A liver stiffness measurement taken before beginning direct-acting antiviral (DAA) therapy for hepatitis C may help predict hepatocellular carcinoma (HCC) risk in people who have attained a sustained virological response (SVR). In a study published in PLOS ONE, researchers suggested a cutoff value of 17.5 kilopascal (kPa) as the predictive measurement.

“Pretreatment [liver stiffness measurement] predicts risk of HCC, decompensation and all-cause mortality in patients with SVR after DAA treatment,” Jacob Søholm, PhD, of Odense University Hospital in Denmark, and colleagues wrote.

Over time, hepatitis C can lead to liver fibrosis (scarring), cirrhosis and HCC, the most common type of liver cancer. An imaging method known as transient elastography, or FibroScan, measures liver stiffness, an indicator of fibrosis and the likelihood of developing liver cancer.

Liver stiffness is known to decrease after starting direct-acting antiviral therapy for hepatitis C because the treatment reduces liver inflammation and fibrosis, but the effects of greater liver stiffness after treatment are not well understood.

Successful hepatitis C treatment reduces but does not eliminate the risk of HCC, especially in people who have already progressed to advanced fibrosis or cirrhosis by the time they are cured. Current guidelines recommend that people with advanced fibrosis or cirrhosis continue with post-treatment surveillance for liver cancer every six months. Since a large number of such individuals continue to be cured with antiviral therapy, determining the need for surveillance after treatment is necessary.

The researchers assessed the ability of a pretreatment liver stiffness measurement (LSM) to anticipate the development of hepatocellular carcinoma, the occurrence of liver decompensation and all-cause mortality in people with chronic hepatitis C who attained SVR—an undetectable viral load 12 weeks after completing treatment, which is considered a cure—after DAA therapy.

From July 2012 to May 2019, the team identified 773 individuals with hepatitis C who had achieved SVR after antiviral therapy using the Danish Database for Chronic Hepatitis B and C, a nationwide database in Denmark. The average age was 54 years, and 64% were men. Diabetes, heavy alcohol use and injection drug use were reported for 11%, 51% and 63% of the study population, respectively.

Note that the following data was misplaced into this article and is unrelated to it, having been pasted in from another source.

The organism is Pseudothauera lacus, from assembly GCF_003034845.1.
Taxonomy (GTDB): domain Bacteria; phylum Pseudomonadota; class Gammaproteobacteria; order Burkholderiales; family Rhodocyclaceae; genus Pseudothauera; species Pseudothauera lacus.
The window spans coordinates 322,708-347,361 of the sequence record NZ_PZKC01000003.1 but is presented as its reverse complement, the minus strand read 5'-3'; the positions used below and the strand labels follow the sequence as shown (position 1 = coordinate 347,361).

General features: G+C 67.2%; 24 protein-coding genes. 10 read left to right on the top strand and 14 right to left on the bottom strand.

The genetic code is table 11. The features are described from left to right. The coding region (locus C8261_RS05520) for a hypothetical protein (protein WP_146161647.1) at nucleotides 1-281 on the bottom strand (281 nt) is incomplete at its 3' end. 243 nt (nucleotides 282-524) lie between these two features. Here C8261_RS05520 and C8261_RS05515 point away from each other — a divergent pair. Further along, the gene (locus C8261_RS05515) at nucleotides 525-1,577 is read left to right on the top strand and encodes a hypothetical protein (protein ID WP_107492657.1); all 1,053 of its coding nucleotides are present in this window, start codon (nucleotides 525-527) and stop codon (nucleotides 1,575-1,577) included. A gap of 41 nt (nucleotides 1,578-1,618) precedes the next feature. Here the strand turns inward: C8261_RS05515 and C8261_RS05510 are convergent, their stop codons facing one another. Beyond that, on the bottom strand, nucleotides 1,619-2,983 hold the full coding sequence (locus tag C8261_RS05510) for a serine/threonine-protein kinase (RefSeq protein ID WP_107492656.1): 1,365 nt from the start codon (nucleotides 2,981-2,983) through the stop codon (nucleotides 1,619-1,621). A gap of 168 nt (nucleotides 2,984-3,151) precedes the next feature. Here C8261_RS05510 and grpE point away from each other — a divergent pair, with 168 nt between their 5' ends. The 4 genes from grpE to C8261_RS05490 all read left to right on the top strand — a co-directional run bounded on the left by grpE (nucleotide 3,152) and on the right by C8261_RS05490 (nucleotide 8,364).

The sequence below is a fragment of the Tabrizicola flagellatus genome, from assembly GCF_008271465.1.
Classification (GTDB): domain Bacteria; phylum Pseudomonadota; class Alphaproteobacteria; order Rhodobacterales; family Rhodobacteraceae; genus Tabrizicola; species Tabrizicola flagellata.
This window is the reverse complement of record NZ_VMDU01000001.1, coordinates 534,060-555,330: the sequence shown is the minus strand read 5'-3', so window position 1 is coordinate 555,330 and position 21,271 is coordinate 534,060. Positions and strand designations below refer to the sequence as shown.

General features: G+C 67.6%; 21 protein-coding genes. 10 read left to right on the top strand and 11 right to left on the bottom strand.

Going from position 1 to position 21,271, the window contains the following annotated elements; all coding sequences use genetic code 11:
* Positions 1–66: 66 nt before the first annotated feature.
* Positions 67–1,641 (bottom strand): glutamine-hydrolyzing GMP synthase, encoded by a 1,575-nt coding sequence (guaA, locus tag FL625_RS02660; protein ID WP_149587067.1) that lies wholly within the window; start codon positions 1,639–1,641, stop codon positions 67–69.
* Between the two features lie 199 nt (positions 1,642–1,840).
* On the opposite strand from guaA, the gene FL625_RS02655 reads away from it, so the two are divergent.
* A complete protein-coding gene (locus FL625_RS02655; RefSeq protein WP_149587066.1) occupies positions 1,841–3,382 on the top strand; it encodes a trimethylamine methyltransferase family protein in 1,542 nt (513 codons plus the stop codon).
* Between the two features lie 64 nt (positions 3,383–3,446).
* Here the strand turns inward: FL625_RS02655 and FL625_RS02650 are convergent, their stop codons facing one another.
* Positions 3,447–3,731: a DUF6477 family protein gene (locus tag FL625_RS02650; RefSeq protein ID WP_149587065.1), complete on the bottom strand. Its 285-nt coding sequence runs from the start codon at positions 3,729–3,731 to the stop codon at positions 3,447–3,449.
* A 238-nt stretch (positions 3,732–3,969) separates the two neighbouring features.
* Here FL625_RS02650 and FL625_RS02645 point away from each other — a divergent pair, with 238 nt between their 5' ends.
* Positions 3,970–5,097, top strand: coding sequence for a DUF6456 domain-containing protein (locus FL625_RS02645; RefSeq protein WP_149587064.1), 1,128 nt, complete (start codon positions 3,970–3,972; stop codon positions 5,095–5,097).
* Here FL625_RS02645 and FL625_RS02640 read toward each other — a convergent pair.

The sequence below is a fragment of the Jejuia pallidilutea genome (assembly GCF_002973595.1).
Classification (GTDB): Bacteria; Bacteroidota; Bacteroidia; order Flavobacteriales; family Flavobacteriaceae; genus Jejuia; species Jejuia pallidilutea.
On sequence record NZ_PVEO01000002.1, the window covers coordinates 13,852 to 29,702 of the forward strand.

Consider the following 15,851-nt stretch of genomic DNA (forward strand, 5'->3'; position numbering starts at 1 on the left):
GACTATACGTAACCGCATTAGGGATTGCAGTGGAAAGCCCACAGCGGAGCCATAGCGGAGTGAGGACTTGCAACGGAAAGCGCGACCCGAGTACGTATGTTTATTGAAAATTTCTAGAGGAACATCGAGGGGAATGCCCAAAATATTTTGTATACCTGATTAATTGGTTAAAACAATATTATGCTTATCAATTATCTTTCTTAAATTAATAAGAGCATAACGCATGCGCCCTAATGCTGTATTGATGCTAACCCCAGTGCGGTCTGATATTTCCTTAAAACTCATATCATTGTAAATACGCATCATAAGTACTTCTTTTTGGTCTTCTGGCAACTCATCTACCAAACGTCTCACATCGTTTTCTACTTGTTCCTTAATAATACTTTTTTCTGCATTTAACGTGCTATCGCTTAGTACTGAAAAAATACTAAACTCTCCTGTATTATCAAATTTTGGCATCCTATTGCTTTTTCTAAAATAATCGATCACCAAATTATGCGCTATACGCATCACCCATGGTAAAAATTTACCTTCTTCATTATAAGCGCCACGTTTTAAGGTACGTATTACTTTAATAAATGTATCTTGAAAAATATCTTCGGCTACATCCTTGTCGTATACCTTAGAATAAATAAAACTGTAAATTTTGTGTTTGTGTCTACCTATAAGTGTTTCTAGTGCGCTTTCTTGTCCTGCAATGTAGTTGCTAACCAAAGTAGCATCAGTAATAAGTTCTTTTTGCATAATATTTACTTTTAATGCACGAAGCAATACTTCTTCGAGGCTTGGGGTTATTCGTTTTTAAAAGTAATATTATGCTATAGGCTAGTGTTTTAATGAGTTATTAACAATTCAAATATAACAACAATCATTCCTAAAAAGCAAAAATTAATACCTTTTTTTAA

Some 98% of the cohort had an LSM done before hepatitis C treatment. Am LSM below 7.0 is generally considered normal, and an LSM above 14.0 indicates a high probability of cirrhosis.

In the group as a whole, the median pretreatment LSM was 11.6 kPa. The participants were split into three groups on the basis of their pretreatment LSM. Some 42% had a pretreatment LSM of less than 10.0 kPa, 32% had a score between 10.0 and 17.4 kPa and 26% had a score between 17.5 kPa and 75.0 kPa.

After a median follow-up period of 36 months, 336 people (44%) had an LSM higher than 12.5 kPa, indicating probable cirrhosis. During this period, 11 people (1.4%) developed liver cancer, 14 (1.5%) developed compensated cirrhosis and 38 (4.9%) died. All-cause mortality was linked to diabetes and a pretreatment LSM of at least 17.5 kPa.

People with a pretreatment LSM of at least 17.5 kPa tended to be older, male or heavy alcohol users or to have diabetes, compared with those with a stiffness measurement below 10.0 kPa.

The researchers found that a pretreatment LSM of 17.5 kPa could ascertain which individuals had a high risk of developing liver cancer, with a 99% accuracy in identifying those who were unlikely to progress. Further, in people with a pretreatment LSM higher than 17.5 kPa, the incidence of liver cancer rose 10-fold compared with people who had a measurement below this value.

In contrast, those with a measurement between 10.0 kPa and 17.4 kPa were not significantly more likely to develop liver cancer than people with a stiffness value below 10 kPa.

“Patients with a [pretreatment] LSM <17.5 kPa and no other risk factors for chronic liver disease appear not to benefit from HCC surveillance for the first three years after treatment,” wrote the researchers. “Longer follow-up is needed to clarify if they can be safely excluded from posttreatment HCC screening hereafter.”

Click here to read the study in PLOS ONE.